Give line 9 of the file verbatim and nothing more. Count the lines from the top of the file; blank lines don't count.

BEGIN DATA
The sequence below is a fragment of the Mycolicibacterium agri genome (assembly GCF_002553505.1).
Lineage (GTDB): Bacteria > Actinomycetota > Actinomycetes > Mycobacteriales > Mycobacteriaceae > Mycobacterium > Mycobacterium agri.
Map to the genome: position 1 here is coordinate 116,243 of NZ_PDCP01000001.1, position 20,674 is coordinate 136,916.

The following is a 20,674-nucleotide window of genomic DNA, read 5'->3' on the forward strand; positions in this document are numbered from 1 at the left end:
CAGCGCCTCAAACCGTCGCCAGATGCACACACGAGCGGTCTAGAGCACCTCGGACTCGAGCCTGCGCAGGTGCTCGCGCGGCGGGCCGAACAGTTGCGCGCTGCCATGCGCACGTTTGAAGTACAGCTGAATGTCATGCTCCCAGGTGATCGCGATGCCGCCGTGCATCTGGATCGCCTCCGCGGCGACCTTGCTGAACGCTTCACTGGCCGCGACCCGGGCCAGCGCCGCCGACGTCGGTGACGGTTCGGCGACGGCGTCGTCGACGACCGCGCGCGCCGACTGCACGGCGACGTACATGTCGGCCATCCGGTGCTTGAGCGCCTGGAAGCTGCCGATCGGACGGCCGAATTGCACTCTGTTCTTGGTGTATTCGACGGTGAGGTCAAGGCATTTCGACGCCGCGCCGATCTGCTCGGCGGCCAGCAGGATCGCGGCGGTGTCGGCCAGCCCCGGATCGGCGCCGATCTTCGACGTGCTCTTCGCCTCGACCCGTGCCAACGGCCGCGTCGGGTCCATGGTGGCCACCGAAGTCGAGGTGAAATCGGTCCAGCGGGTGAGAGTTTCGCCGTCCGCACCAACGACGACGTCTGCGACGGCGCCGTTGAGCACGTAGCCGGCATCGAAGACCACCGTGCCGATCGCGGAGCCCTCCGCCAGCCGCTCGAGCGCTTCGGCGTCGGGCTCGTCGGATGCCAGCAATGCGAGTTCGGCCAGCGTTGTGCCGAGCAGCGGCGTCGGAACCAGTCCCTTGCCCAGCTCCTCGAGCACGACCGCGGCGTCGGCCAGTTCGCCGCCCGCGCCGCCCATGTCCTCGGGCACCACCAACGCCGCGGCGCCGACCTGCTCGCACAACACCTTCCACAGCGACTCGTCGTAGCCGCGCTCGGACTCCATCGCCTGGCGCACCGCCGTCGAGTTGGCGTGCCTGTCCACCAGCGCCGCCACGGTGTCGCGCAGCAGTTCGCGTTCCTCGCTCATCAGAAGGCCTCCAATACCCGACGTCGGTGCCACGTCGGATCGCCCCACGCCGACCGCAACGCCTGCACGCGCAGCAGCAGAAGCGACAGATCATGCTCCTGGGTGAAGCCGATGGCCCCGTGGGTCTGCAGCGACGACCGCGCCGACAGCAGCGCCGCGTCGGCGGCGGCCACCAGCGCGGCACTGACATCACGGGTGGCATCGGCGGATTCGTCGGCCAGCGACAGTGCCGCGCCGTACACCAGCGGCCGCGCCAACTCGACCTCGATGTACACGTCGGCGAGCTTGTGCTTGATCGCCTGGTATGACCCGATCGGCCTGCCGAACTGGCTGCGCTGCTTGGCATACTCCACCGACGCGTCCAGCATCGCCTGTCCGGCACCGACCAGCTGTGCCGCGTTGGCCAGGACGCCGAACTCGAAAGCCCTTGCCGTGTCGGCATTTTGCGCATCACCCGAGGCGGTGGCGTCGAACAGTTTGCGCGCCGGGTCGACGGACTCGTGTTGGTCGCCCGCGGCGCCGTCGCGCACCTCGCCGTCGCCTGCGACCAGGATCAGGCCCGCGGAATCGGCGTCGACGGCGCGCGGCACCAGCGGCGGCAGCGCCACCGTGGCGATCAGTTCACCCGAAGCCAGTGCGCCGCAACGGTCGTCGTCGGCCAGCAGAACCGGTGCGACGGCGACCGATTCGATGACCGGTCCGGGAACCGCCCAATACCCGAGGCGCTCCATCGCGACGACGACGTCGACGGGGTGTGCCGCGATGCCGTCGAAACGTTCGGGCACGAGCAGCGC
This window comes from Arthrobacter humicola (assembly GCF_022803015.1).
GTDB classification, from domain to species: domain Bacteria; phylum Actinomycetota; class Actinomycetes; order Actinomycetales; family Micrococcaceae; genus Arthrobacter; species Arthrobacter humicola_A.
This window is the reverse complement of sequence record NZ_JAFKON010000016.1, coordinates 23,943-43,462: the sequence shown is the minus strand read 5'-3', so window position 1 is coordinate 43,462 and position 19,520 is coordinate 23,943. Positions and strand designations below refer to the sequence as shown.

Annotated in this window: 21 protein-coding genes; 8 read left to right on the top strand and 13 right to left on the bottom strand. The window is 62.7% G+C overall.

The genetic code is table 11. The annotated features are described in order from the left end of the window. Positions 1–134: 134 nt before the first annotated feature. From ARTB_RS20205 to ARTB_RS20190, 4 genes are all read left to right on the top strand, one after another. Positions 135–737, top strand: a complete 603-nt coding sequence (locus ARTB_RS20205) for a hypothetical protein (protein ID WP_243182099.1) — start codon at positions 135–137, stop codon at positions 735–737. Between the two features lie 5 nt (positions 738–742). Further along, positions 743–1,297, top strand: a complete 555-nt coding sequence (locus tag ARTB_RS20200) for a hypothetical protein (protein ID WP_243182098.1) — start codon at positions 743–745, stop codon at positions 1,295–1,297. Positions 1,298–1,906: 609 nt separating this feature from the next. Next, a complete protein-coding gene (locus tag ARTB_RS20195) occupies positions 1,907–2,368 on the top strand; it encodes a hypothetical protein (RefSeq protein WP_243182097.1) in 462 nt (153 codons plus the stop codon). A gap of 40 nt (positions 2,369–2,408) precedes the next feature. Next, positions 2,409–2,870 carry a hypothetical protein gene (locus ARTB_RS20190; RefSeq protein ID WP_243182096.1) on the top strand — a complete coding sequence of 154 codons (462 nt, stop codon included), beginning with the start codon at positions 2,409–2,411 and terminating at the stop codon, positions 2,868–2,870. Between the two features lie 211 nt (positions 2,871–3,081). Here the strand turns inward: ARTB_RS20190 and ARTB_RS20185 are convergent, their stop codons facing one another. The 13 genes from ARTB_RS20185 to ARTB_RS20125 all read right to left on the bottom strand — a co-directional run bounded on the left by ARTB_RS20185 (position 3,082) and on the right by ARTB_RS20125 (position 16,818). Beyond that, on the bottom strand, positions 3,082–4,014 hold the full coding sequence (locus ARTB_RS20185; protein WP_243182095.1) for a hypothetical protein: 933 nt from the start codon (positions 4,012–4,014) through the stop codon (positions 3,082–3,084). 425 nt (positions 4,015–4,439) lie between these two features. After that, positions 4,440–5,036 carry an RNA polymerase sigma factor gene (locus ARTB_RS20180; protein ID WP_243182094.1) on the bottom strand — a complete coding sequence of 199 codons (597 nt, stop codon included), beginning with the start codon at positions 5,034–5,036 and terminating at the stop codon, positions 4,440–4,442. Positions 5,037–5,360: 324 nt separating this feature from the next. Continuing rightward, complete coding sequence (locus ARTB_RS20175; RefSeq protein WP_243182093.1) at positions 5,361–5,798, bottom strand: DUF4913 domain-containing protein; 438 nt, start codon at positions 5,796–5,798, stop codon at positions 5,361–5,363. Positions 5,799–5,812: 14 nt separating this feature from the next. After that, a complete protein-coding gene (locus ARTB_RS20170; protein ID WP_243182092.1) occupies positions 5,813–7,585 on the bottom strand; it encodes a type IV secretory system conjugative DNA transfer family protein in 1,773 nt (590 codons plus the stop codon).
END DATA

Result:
Annotated in this window: 21 protein-coding genes; 8 read left to right on the top strand and 13 right to left on the bottom strand. The window is 62.7% G+C overall.